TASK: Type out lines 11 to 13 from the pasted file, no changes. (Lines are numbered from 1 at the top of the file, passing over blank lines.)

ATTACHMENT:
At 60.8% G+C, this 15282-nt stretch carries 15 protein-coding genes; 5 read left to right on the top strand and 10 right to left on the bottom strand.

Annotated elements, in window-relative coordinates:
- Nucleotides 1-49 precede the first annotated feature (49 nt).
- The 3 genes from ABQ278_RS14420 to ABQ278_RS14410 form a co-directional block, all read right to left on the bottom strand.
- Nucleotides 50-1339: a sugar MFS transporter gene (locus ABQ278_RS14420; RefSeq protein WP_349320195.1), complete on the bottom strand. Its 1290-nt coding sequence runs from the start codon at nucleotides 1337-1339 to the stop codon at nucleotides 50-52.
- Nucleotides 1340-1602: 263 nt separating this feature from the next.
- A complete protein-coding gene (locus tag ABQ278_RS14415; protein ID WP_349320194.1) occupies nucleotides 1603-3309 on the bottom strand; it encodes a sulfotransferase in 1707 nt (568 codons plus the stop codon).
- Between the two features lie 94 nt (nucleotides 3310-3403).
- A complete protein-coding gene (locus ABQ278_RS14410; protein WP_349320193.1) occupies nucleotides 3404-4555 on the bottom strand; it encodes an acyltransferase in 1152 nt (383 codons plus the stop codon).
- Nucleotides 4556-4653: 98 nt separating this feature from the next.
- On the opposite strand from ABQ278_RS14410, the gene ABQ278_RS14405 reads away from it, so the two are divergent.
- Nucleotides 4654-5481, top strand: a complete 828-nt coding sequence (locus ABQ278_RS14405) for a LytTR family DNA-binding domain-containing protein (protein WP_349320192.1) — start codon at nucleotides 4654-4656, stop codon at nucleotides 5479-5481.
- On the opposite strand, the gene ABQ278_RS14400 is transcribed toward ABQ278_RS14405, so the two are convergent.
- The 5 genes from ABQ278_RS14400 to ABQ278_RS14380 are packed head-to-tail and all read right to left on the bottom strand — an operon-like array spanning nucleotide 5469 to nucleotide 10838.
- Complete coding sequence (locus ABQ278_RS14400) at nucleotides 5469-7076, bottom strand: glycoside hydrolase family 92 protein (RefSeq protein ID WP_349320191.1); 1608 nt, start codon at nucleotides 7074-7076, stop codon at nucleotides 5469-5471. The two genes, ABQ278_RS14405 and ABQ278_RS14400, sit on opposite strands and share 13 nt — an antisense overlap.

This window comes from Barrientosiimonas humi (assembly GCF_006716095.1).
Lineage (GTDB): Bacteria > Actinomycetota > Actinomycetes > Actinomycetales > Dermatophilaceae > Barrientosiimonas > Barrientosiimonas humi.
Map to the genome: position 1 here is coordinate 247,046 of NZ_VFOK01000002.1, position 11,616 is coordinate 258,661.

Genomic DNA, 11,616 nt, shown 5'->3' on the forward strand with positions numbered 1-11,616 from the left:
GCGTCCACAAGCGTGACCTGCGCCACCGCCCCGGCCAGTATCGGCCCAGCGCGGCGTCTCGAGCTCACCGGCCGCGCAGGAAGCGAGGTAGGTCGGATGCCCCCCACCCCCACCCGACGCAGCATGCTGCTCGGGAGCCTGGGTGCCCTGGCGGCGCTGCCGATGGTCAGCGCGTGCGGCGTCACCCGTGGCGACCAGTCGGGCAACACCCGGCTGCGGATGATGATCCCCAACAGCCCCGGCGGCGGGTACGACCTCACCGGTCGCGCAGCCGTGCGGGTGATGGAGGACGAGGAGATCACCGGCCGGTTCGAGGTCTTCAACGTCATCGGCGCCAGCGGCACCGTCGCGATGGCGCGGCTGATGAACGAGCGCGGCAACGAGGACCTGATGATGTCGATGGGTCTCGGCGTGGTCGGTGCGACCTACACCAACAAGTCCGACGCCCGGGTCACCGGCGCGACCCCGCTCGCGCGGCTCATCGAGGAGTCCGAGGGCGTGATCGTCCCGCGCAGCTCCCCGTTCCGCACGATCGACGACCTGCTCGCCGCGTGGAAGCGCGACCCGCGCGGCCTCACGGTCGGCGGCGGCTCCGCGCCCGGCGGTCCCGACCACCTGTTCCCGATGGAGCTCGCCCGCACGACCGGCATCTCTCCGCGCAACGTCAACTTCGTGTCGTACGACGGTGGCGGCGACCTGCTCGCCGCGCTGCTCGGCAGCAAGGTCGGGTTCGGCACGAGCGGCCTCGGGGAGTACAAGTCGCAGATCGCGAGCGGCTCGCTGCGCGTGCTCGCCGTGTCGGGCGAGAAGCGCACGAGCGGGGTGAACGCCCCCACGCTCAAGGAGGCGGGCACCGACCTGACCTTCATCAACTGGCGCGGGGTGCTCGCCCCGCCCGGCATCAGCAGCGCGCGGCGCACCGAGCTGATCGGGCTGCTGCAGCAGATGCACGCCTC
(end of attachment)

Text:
- On the opposite strand from ABQ278_RS14410, the gene ABQ278_RS14405 reads away from it, so the two are divergent.
- Nucleotides 4654-5481, top strand: a complete 828-nt coding sequence (locus ABQ278_RS14405) for a LytTR family DNA-binding domain-containing protein (protein WP_349320192.1) — start codon at nucleotides 4654-4656, stop codon at nucleotides 5479-5481.
- On the opposite strand, the gene ABQ278_RS14400 is transcribed toward ABQ278_RS14405, so the two are convergent.